Greyhound training before racing and post retirement

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Greyhound training before racing and post retirement

Training a greyhound is the crux of the greyhound racing industry. The better greyhound is trained the better are the chances of him winning the race.

Training of a greyhound begins when a greyhound is fourteen months old. The trainers should first teach the greyhound how to launch out of a starting box.

 Training a greyhound requires a large space, at least fifty square meters, and a good deal of time. Then gradually over a period of three months the racing distance should increase from fifty to five hundred meters.

At about eighteen to nineteen months the dog is ready to race along other dogs in parks or a local track. It is important that greyhounds should be used to racing with other dogs with a good deal of noise around them.

Greyhounds should only be made to race twice a day during training as overtiring them would reduce their stamina and make them race slower.

It is important to keep the greyhounds warm due to their thin coat. Some trainers insert an inner slab heating on the base of their kennels.

A good deal of money can be made from greyhounds if they are  trained properly but this does not mean that any harsh treatment is required to treat them.

Plenty of praise and affection would certainly make the greyhound train better and race better.

Greyhounds retire at the age of five and are taken in by animal welfare organizations. They are adopted by families from these organizations.

Families usually adopt greyhounds for their qualities of companionship and their gentleness.

The first thing any adopter should do is to buy a crate for the greyhound. A large wire crate is ideal for a greyhound because at the track greyhounds are used to living in a crate.

It takes three to five days for the greyhound to get used to the new surroundings and it might hold onto its racing personality initially.

Panting, whining, and restlessness are all signs of insecurity in a newly adopted greyhound, but once the greyhound gets used to its environment, these signs disappear.

Greyhounds should be fed twice a day at the bare minimum. Metal bowls only up to eight inches of height should be used for feeding them.

If a dog is experiencing bloat, it should be rushed to the vet immediately as the greyhound can die within the hour.

Newly adopted greyhounds should not be isolated but kept near their adopters as they like to be in close proximity and get anxious if the owner is not around.

The adopter should disappear fifteen minutes every hour so that the greyhound gets used to the owner not being there all the time. This time span should then gradually be increased.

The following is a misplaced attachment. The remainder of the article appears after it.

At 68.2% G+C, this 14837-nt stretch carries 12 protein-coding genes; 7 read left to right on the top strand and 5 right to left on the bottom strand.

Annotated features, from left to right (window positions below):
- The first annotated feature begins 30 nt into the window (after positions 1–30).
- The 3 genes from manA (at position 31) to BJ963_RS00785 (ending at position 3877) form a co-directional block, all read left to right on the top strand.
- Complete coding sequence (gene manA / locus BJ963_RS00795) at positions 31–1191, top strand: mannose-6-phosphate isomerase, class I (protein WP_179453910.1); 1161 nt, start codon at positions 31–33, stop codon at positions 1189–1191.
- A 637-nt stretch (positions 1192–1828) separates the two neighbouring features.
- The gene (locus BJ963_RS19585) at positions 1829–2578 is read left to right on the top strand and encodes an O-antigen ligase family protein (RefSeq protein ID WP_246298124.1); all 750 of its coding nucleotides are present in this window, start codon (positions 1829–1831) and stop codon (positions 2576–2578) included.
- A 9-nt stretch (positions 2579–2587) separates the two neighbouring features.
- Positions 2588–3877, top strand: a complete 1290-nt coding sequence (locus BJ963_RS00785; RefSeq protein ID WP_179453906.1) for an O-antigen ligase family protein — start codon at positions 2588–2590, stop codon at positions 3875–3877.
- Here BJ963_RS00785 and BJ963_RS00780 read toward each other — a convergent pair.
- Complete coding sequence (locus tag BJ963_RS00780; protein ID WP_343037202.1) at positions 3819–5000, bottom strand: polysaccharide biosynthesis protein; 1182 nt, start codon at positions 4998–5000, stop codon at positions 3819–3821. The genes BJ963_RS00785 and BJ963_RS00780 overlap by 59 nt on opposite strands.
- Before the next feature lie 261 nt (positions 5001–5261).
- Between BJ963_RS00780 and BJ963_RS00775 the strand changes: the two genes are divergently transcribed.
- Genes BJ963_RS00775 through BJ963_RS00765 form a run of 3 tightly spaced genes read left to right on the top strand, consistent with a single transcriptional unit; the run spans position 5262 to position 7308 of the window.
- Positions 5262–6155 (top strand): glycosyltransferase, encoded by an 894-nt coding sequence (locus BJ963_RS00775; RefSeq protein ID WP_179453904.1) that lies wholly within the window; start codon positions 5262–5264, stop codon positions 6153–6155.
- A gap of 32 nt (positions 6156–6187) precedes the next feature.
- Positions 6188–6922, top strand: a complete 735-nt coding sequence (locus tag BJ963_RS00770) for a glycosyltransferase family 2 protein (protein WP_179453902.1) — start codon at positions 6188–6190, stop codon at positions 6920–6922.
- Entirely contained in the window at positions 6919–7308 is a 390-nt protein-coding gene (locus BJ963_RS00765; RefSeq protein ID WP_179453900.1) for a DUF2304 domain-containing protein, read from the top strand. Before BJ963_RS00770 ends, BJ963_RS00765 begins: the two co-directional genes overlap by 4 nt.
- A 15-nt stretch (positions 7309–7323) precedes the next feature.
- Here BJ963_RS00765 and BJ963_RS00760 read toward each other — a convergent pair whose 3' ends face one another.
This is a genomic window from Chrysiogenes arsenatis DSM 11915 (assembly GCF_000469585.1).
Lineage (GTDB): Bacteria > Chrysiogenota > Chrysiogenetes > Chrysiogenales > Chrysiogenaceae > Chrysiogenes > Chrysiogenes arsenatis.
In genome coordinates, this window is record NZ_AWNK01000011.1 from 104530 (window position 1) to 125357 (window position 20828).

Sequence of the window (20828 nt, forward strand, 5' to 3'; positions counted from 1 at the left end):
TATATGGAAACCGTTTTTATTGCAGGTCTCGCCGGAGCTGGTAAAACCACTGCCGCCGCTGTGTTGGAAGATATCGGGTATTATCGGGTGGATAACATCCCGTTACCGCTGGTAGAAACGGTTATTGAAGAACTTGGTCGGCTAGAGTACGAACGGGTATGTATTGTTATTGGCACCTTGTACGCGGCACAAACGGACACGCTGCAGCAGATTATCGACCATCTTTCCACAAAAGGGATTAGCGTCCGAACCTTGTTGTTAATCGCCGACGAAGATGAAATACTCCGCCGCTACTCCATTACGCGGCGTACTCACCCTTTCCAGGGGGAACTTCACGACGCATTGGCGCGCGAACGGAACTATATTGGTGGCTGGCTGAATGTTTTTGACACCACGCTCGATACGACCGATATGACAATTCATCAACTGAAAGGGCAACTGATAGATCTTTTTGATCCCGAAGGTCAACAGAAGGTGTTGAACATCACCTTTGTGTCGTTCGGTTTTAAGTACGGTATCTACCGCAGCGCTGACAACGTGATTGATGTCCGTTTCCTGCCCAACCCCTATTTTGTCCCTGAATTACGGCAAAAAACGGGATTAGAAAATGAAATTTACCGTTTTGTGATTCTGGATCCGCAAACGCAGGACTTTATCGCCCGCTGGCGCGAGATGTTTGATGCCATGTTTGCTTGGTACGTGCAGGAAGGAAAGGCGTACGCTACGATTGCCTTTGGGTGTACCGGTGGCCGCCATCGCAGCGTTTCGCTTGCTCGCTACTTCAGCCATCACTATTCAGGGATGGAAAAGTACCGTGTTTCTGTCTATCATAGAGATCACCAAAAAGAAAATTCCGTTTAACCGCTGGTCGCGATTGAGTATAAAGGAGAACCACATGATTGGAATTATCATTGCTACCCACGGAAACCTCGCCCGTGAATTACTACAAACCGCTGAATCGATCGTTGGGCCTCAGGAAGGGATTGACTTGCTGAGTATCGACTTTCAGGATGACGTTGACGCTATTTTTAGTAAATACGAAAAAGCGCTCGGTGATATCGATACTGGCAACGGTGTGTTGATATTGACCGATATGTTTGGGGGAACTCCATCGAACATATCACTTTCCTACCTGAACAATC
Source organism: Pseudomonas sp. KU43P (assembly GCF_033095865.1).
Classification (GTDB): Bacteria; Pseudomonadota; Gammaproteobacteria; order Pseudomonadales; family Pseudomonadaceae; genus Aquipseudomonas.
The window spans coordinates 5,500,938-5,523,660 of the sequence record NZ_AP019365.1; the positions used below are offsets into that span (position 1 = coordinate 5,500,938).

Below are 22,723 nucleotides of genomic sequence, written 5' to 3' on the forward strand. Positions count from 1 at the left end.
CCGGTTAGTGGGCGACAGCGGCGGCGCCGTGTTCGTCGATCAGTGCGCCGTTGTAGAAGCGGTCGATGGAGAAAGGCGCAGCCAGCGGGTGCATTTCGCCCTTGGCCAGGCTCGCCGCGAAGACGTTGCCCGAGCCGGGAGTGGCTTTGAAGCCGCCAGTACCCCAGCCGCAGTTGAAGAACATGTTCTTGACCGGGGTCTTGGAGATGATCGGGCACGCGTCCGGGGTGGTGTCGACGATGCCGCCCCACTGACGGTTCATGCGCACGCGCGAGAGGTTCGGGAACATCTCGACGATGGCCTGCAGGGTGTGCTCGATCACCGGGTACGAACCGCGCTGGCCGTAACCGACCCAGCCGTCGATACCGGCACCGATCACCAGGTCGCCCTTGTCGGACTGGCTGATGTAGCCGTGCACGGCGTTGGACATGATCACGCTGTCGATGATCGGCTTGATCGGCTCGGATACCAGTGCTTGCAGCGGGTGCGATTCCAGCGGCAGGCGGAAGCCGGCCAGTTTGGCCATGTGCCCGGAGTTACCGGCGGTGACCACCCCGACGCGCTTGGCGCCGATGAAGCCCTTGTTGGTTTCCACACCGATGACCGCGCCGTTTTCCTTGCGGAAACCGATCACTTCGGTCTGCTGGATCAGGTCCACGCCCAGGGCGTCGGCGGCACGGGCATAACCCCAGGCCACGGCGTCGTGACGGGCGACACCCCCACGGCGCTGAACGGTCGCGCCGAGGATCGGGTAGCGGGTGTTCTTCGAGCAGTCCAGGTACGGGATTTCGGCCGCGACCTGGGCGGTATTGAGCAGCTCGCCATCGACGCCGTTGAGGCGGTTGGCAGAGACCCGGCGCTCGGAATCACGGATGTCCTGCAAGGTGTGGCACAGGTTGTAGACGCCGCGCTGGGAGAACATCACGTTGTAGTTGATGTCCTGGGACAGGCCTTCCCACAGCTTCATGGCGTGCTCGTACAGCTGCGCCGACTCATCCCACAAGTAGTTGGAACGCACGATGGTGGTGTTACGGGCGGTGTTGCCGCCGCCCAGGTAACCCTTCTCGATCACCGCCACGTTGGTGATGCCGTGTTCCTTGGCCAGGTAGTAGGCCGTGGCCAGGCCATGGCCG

A greyhound has lived in 3×4 crate all his life. It takes some time for it to get used to living inside a house .Most of the greyhounds have never even been inside a house. Caution should be taken when introducing them to mirrors or noise from television

Once the greyhound starts behaving well, it is alright to let it roam around the house freely.

Long walks with the newly adopted greyhounds make their transition from racing champions to family friends quick. Mornings are ideal for taking a greyhound for a walk .A greyhound should never be taken out in the heat.

New greyhounds tend to stop dead in their tracks due to nervousness or anxiety. The trick is to offer them words of encouragement and affection to get them going. Greyhounds tend to get dehydrated during walks. Its best to keep water to relieve them when
they get dehydrated.

Greyhounds should be let loose only in fenced area without any openings.

Interestingly greyhounds have never encountered any stairs during their time on the race track therefore post retirement it might take them to get used to stairs. A greyhound might topple off the stairs if let loose. Its best to let them practise on using
one step initially, gradually increasing the number until they get the concept.

Greyhounds are extremely obedient and loving creatures  therefore training them before getting them on the race track and after retirement only requires technique ,firmness and a good deal of affection and praise. These tools would bring the best out of
any greyhound on the race track as well as after retirement.


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